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Putin warns on Ukraine ‘red line’ as US, UK pledge response


President Vladimir Putin warned the West not to cross the Kremlin’s security “red line” as the US and the UK said any Russian incursion into Ukraine would trigger serious diplomatic and economic responses.
Expansion of western military infrastructure into Ukraine would leave Moscow exposed to the risk of attack in as little as five minutes “if supersonic weapons are placed there,” Putin said in a videoconference at the VTB Russia Calling! forum in Moscow. “Then we will have to create something similar to those who threaten us and we can already do that now.”
Russia will have a sea-based hypersonic missile capable of traveling at nine times the speed of sound from the start of the year and “the flight time to those who give out such orders will also be five minutes,” Putin said. “This creation of such threats for us is the red line.”
The Kremlin leader showed little sign of heeding the growing chorus of calls from the US and its allies to dial back tensions over Ukraine. The US has shared intelligence with European allies showing Russia massing troops and artillery near its border with Ukraine, saying the deployment could be a prelude for an invasion early next year. Putin has denied any such plan and accuses the US and its allies of provocative actions against Russia.
US Secretary of State Antony Blinken said at a news conference in Latvia ahead of a
North Atlantic Treaty Organization (Nato) meeting that any Russian attack “will trigger serious consequences.”
Boris Johnson’s government issued its own warning that the UK would use “all diplomatic and economic levers at our disposal” to avert the threat.
“We will support Ukraine and stability in the Western Balkans, to safeguard their security and build their economic resilience,” Foreign Secretary Liz Truss said in a statement, as she attends the Nato meeting in Latvia.
“We have seen this playbook from the Kremlin before when Russia falsely claimed its illegal annexation of Crimea was a response to Nato aggression,” she said. “Any suggestion that Nato is provoking the Russians is clearly false.”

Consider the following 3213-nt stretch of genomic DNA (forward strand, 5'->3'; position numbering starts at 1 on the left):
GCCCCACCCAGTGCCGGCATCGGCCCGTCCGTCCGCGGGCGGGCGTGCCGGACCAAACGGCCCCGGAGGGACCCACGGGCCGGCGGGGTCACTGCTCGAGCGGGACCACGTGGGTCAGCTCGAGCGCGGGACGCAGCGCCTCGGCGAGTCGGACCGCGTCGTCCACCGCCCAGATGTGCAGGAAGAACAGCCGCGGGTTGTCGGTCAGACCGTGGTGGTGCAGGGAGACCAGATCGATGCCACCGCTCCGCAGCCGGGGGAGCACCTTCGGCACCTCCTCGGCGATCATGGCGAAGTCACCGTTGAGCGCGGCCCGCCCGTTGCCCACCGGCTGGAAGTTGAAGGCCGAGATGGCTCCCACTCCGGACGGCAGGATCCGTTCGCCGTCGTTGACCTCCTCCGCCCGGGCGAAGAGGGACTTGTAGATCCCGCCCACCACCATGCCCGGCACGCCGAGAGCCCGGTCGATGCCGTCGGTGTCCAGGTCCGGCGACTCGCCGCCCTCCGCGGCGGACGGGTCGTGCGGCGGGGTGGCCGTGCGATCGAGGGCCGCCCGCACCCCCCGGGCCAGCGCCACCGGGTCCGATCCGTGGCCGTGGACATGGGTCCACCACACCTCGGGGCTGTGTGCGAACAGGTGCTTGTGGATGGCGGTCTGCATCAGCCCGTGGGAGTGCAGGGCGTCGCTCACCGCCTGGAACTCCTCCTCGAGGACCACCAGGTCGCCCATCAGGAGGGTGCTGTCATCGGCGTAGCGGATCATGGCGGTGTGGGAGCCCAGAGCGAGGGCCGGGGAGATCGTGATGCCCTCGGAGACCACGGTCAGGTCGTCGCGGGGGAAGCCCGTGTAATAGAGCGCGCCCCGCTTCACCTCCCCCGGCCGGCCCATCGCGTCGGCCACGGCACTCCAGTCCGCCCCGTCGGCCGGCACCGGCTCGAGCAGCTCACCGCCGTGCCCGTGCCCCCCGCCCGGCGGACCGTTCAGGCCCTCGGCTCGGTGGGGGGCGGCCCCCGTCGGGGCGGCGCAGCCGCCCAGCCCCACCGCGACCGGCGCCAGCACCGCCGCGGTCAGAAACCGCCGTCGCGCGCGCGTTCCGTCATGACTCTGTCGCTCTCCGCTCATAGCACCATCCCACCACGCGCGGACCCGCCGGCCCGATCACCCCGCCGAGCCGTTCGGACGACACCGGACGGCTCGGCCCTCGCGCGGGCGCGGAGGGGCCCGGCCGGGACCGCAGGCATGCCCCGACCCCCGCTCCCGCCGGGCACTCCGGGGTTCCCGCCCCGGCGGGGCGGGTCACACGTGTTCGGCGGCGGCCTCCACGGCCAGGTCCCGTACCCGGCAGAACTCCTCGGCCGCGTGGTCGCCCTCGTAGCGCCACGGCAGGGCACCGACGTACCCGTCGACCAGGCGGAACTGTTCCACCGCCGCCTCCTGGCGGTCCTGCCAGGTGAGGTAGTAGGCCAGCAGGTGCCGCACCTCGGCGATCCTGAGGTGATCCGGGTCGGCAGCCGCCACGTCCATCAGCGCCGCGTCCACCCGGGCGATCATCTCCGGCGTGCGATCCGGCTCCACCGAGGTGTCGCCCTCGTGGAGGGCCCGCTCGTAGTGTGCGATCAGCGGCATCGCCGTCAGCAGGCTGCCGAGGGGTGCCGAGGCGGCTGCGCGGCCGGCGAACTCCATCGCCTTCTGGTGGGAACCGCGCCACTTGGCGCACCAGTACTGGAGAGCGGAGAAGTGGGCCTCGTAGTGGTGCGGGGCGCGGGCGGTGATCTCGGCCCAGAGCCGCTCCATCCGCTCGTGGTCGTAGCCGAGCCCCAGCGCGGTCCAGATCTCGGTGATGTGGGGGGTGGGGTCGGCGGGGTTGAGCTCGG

Nato Secretary General Jens Stoltenberg said before the Riga talks that Russia would pay “a high price” if it used force against Ukraine. Asked by reporters what he meant and whether he ruled out military intervention, Stoltenberg said: “We have different options.”
He mentioned the use, in answer to Russia’s earlier resorting to military force against Ukraine, of “heavy economic and financial sanctions, political sanctions, and also the fact that we have increased our presence here, in the region, both in the Black Sea region and in the Baltic region, in the air, on land and at sea.” Putin noted that the US and its allies raised similar concerns about a Russian build-up of forces near Ukraine in the spring, though nothing came of it.
The question isn’t whether to fight or not, but “to take into account the security interests of all participants in international activities,” Putin said. “If we sincerely strive for this, then no one will experience any threats.”
Russia seized Crimea in 2014 and has backed separatists in eastern Ukraine in a conflict with the Kyiv government that has killed more than 13,000 so far.
The European Union said it is working to arrange a meeting between the bloc’s foreign policy chief Josep Borrell and Russian Foreign Minister Sergei Lavrov, with a spokesperson warning Russia against violations of Ukraine’s sovereignty or territorial integrity.

‘China isn’t a threat, but US hypersonic weapons are’

Russian President Vladimir Putin said he isn’t worried by China’s growing military strength because of the “unprecedented” level of ties between the former Communist rivals, and pointed to US capability in hypersonic weapons as the real threat.
“Why should we be concerned about the increased military potential of our nearest neighbour with whom we have an unprecedentedly high level of bilateral ties?” Putin said during a videoconference.
“We saw the reaction of our US partners to this but we know that the US is slightly ahead in hypersonic weapons development.”
Putin unveiled Russia’s hypersonic weapons just before his re-election as president in 2018, and has boasted that his military has the world’s most advanced such armaments, capable of evading missile-defense systems.

Russia is preparing to deploy a sea-based hypersonic missile next year that can travel at nine times the speed of sound, Putin said at the forum.
U.S. Joint Chiefs of Staff Chairman Mark Milley last month described China’s suspected test of a hypersonic weapons system over the summer as close to a “Sputnik moment” in significance for the American military, adding that “It has all of our attention.” Russia has built a “strategic partnership” with China, in part to counter U.S. dominance, despite some concerns among Kremlin policymakers about the rising power of the giant eastern neighbour. Putin said he plans to visit Beijing for the opening of the Winter Olympics in February.

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